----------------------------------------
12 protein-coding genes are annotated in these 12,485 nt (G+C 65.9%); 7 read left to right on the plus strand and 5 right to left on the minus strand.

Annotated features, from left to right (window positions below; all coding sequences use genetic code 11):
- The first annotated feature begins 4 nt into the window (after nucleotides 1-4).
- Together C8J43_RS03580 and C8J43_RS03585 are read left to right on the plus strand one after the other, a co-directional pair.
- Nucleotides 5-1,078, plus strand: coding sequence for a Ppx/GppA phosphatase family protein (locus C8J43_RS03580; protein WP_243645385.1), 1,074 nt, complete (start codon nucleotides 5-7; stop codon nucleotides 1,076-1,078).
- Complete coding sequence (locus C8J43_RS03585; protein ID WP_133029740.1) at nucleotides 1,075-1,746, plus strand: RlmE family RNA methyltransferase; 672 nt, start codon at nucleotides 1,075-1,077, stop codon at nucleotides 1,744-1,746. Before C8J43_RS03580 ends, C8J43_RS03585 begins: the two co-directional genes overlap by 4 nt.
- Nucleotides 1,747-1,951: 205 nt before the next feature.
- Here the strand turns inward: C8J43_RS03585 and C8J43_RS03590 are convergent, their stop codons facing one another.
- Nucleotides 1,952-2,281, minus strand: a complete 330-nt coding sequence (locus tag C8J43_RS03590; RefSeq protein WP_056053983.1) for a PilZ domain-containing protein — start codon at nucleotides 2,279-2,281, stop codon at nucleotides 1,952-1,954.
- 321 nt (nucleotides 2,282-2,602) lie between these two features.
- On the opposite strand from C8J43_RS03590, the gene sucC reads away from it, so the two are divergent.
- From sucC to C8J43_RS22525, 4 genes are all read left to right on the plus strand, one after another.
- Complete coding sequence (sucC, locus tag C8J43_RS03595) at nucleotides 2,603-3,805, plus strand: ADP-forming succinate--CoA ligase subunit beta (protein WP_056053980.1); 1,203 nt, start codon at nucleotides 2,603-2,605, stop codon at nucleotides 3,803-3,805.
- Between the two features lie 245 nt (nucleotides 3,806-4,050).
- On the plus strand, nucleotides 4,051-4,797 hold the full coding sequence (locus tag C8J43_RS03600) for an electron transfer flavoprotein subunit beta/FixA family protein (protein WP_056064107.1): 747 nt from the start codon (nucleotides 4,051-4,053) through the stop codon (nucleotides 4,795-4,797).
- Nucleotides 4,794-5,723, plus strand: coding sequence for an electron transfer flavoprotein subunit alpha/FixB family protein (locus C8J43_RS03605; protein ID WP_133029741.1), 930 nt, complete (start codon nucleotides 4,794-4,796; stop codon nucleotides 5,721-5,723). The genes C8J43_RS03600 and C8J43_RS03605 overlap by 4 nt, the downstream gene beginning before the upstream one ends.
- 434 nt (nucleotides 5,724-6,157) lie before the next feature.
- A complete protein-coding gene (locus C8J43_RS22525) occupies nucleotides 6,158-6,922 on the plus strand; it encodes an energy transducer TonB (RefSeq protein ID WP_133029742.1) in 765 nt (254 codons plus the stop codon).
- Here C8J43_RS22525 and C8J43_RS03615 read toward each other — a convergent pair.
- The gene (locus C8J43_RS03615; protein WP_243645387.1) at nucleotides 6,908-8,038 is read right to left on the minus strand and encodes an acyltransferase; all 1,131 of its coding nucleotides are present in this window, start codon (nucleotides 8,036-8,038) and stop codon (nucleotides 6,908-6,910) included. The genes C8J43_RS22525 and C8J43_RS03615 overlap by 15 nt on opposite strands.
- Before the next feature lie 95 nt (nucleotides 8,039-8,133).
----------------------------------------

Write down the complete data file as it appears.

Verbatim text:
12 protein-coding genes are annotated in these 12,485 nt (G+C 65.9%); 7 read left to right on the plus strand and 5 right to left on the minus strand.

Annotated features, from left to right (window positions below; all coding sequences use genetic code 11):
- The first annotated feature begins 4 nt into the window (after nucleotides 1-4).
- Together C8J43_RS03580 and C8J43_RS03585 are read left to right on the plus strand one after the other, a co-directional pair.
- Nucleotides 5-1,078, plus strand: coding sequence for a Ppx/GppA phosphatase family protein (locus C8J43_RS03580; protein WP_243645385.1), 1,074 nt, complete (start codon nucleotides 5-7; stop codon nucleotides 1,076-1,078).
- Complete coding sequence (locus C8J43_RS03585; protein ID WP_133029740.1) at nucleotides 1,075-1,746, plus strand: RlmE family RNA methyltransferase; 672 nt, start codon at nucleotides 1,075-1,077, stop codon at nucleotides 1,744-1,746. Before C8J43_RS03580 ends, C8J43_RS03585 begins: the two co-directional genes overlap by 4 nt.
- Nucleotides 1,747-1,951: 205 nt before the next feature.
- Here the strand turns inward: C8J43_RS03585 and C8J43_RS03590 are convergent, their stop codons facing one another.
- Nucleotides 1,952-2,281, minus strand: a complete 330-nt coding sequence (locus tag C8J43_RS03590; RefSeq protein WP_056053983.1) for a PilZ domain-containing protein — start codon at nucleotides 2,279-2,281, stop codon at nucleotides 1,952-1,954.
- 321 nt (nucleotides 2,282-2,602) lie between these two features.
- On the opposite strand from C8J43_RS03590, the gene sucC reads away from it, so the two are divergent.
- From sucC to C8J43_RS22525, 4 genes are all read left to right on the plus strand, one after another.
- Complete coding sequence (sucC, locus tag C8J43_RS03595) at nucleotides 2,603-3,805, plus strand: ADP-forming succinate--CoA ligase subunit beta (protein WP_056053980.1); 1,203 nt, start codon at nucleotides 2,603-2,605, stop codon at nucleotides 3,803-3,805.
- Between the two features lie 245 nt (nucleotides 3,806-4,050).
- On the plus strand, nucleotides 4,051-4,797 hold the full coding sequence (locus tag C8J43_RS03600) for an electron transfer flavoprotein subunit beta/FixA family protein (protein WP_056064107.1): 747 nt from the start codon (nucleotides 4,051-4,053) through the stop codon (nucleotides 4,795-4,797).
- Nucleotides 4,794-5,723, plus strand: coding sequence for an electron transfer flavoprotein subunit alpha/FixB family protein (locus C8J43_RS03605; protein ID WP_133029741.1), 930 nt, complete (start codon nucleotides 4,794-4,796; stop codon nucleotides 5,721-5,723). The genes C8J43_RS03600 and C8J43_RS03605 overlap by 4 nt, the downstream gene beginning before the upstream one ends.
- 434 nt (nucleotides 5,724-6,157) lie before the next feature.
- A complete protein-coding gene (locus C8J43_RS22525) occupies nucleotides 6,158-6,922 on the plus strand; it encodes an energy transducer TonB (RefSeq protein ID WP_133029742.1) in 765 nt (254 codons plus the stop codon).
- Here C8J43_RS22525 and C8J43_RS03615 read toward each other — a convergent pair.
- The gene (locus C8J43_RS03615; protein WP_243645387.1) at nucleotides 6,908-8,038 is read right to left on the minus strand and encodes an acyltransferase; all 1,131 of its coding nucleotides are present in this window, start codon (nucleotides 8,036-8,038) and stop codon (nucleotides 6,908-6,910) included. The genes C8J43_RS22525 and C8J43_RS03615 overlap by 15 nt on opposite strands.
- Before the next feature lie 95 nt (nucleotides 8,039-8,133).